The National Weather Service runs a network of Doppler radar stations intended to map storms by detecting moving raindrops.
Serendipitously, windmill blades being mounted well above the ground and containing conductive lightning arresters produce very strong radar echoes. When the blades are turning, the radar echoes are Doppler-shifted and therefore show up on Doppler radar maps as stationary targets, brighter than all but the most severe thunderstorms or tornadoes.
Of course, when the wind isn’t blowing, windmills that aren’t in tourist-attraction areas will quit turning, and hence will disappear from the Doppler radar maps. This makes those weather maps a convenient graphic aid to estimating the amount of electricity being generated by wind farms.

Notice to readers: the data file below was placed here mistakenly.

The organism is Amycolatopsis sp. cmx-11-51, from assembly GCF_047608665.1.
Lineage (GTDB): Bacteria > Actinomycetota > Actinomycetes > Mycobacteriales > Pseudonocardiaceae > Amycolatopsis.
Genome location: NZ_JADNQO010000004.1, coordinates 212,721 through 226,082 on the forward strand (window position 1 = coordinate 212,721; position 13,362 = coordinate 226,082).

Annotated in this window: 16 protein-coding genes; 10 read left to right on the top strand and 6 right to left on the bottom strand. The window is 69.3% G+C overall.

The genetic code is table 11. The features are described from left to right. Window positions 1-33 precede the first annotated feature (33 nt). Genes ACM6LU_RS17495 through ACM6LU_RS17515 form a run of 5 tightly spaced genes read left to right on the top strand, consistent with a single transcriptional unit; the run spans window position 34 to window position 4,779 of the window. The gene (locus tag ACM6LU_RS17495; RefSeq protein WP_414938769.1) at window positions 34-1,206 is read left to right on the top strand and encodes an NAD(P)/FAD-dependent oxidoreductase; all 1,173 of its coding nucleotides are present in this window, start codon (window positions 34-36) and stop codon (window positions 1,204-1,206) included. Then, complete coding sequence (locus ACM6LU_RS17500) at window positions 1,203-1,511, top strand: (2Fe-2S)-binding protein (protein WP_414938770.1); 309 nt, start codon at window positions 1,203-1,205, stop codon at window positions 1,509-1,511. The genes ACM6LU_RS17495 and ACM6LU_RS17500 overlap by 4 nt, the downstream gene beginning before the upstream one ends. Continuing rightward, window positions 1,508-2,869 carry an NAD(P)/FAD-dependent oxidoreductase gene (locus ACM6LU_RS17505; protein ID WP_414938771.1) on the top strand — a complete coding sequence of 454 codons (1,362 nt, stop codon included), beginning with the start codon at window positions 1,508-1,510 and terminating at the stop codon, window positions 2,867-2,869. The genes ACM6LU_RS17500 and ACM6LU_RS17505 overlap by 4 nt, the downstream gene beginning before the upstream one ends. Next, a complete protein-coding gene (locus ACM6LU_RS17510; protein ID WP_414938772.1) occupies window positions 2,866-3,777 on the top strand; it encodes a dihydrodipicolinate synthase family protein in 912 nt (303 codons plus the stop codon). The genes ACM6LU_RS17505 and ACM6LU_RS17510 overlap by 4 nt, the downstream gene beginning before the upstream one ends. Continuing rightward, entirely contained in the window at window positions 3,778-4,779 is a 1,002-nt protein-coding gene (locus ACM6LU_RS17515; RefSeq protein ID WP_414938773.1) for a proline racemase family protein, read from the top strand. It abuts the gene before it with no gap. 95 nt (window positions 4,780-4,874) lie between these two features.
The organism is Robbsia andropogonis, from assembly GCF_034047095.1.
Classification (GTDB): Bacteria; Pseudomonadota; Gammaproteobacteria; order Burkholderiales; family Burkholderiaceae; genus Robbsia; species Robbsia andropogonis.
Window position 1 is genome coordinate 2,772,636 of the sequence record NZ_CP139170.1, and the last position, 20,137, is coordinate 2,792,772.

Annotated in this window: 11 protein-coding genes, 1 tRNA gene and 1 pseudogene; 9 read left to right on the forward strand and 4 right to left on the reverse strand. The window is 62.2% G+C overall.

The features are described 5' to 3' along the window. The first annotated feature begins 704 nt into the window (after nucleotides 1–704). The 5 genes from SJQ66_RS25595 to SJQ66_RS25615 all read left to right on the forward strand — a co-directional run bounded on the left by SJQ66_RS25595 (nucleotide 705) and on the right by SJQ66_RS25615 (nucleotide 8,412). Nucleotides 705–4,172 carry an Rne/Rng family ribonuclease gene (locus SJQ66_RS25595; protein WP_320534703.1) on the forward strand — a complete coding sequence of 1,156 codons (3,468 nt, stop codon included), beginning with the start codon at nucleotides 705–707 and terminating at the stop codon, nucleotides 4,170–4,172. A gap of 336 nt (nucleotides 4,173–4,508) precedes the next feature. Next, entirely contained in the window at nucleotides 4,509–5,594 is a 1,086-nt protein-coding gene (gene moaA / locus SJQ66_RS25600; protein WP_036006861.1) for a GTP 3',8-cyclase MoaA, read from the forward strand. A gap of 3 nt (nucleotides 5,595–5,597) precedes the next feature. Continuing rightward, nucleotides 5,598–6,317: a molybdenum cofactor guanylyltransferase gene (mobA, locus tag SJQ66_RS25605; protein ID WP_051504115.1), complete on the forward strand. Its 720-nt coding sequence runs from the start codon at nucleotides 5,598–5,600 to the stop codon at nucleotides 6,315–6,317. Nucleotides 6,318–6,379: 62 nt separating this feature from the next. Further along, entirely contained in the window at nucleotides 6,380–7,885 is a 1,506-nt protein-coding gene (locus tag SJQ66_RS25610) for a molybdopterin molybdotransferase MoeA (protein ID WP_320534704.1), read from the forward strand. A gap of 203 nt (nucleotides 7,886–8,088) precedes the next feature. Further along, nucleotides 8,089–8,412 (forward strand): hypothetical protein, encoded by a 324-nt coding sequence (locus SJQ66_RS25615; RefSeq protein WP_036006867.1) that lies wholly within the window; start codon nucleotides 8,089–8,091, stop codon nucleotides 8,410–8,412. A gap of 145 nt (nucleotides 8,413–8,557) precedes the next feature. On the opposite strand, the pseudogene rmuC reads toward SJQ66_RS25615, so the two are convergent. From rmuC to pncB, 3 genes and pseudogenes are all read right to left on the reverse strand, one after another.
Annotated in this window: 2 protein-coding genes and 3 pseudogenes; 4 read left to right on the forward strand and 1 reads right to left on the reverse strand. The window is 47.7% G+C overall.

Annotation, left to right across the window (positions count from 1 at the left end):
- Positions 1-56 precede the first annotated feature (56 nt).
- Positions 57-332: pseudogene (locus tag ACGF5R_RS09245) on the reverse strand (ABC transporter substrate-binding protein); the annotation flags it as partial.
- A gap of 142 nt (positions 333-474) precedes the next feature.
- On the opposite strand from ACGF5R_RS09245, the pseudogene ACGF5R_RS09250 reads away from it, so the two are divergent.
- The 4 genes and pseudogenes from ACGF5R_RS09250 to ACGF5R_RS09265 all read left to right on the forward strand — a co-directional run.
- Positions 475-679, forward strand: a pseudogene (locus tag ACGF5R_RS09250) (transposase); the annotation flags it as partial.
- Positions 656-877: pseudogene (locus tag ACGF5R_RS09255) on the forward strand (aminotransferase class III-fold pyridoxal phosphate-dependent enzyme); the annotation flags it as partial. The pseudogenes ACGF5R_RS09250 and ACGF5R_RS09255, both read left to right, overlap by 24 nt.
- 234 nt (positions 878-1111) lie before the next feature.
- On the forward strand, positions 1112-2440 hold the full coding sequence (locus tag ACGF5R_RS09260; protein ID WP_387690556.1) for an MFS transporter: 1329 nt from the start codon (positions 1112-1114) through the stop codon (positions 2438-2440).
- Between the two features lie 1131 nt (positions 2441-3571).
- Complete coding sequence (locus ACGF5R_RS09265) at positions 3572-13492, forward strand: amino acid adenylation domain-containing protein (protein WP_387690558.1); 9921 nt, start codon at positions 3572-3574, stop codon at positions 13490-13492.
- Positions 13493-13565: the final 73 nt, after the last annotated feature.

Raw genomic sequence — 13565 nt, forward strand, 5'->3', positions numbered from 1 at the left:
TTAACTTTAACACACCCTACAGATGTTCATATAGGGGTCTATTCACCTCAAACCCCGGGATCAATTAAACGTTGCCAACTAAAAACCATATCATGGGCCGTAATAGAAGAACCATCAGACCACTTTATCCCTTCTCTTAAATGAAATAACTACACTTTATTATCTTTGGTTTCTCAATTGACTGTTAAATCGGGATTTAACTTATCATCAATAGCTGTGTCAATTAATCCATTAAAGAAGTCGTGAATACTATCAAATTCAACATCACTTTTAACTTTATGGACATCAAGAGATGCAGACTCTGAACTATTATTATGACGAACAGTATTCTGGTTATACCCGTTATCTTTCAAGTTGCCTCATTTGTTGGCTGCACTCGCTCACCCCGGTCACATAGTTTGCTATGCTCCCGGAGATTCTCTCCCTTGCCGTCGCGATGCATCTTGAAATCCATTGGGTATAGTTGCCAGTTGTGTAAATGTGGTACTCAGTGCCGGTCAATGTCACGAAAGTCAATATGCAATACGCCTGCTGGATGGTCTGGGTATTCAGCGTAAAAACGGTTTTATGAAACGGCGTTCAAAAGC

Texas is widely known as the state having, by far, the largest installed wind-generating capacity. Naturally, Texas also has the largest number of Doppler radars. Its maps are available online, so it is possible for any interested person to keep track of how often that immense wind-generating capacity is sitting idle.
Clearly, the good people of Texas have been as badly deceived by exaggerated claims of abundant clean wind energy as we in Washington and Oregon.